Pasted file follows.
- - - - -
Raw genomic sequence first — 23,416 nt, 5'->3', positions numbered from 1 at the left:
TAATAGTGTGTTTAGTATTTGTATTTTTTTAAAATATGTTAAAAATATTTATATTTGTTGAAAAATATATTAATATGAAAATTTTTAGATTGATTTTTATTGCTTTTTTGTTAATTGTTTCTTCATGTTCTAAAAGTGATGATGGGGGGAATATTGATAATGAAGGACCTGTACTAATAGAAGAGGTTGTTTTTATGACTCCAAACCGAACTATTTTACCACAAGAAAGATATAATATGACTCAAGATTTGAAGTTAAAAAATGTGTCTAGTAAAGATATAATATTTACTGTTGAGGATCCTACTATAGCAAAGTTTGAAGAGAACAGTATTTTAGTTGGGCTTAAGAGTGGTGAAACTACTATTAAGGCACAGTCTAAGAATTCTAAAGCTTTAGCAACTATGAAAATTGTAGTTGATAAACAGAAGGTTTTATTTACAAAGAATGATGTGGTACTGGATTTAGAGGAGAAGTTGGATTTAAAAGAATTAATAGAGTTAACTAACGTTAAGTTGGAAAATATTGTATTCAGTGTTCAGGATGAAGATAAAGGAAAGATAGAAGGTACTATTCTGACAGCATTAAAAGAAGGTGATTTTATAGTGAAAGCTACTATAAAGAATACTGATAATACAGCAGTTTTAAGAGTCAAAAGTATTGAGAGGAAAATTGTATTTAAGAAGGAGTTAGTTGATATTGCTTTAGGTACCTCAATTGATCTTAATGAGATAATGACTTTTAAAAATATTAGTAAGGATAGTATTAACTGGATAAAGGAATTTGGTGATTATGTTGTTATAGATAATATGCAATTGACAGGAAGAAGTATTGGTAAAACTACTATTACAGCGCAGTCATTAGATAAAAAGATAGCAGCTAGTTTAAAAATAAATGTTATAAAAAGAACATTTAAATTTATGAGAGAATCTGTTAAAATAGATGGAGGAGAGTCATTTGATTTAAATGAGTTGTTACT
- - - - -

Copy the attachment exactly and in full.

Raw genomic sequence first — 23,416 nt, 5'->3', positions numbered from 1 at the left:
TAATAGTGTGTTTAGTATTTGTATTTTTTTAAAATATGTTAAAAATATTTATATTTGTTGAAAAATATATTAATATGAAAATTTTTAGATTGATTTTTATTGCTTTTTTGTTAATTGTTTCTTCATGTTCTAAAAGTGATGATGGGGGGAATATTGATAATGAAGGACCTGTACTAATAGAAGAGGTTGTTTTTATGACTCCAAACCGAACTATTTTACCACAAGAAAGATATAATATGACTCAAGATTTGAAGTTAAAAAATGTGTCTAGTAAAGATATAATATTTACTGTTGAGGATCCTACTATAGCAAAGTTTGAAGAGAACAGTATTTTAGTTGGGCTTAAGAGTGGTGAAACTACTATTAAGGCACAGTCTAAGAATTCTAAAGCTTTAGCAACTATGAAAATTGTAGTTGATAAACAGAAGGTTTTATTTACAAAGAATGATGTGGTACTGGATTTAGAGGAGAAGTTGGATTTAAAAGAATTAATAGAGTTAACTAACGTTAAGTTGGAAAATATTGTATTCAGTGTTCAGGATGAAGATAAAGGAAAGATAGAAGGTACTATTCTGACAGCATTAAAAGAAGGTGATTTTATAGTGAAAGCTACTATAAAGAATACTGATAATACAGCAGTTTTAAGAGTCAAAAGTATTGAGAGGAAAATTGTATTTAAGAAGGAGTTAGTTGATATTGCTTTAGGTACCTCAATTGATCTTAATGAGATAATGACTTTTAAAAATATTAGTAAGGATAGTATTAACTGGATAAAGGAATTTGGTGATTATGTTGTTATAGATAATATGCAATTGACAGGAAGAAGTATTGGTAAAACTACTATTACAGCGCAGTCATTAGATAAAAAGATAGCAGCTAGTTTAAAAATAAATGTTATAAAAAGAACATTTAAATTTATGAGAGAATCTGTTAAAATAGATGGAGGAGAGTCATTTGATTTAAATGAGTTGTTACT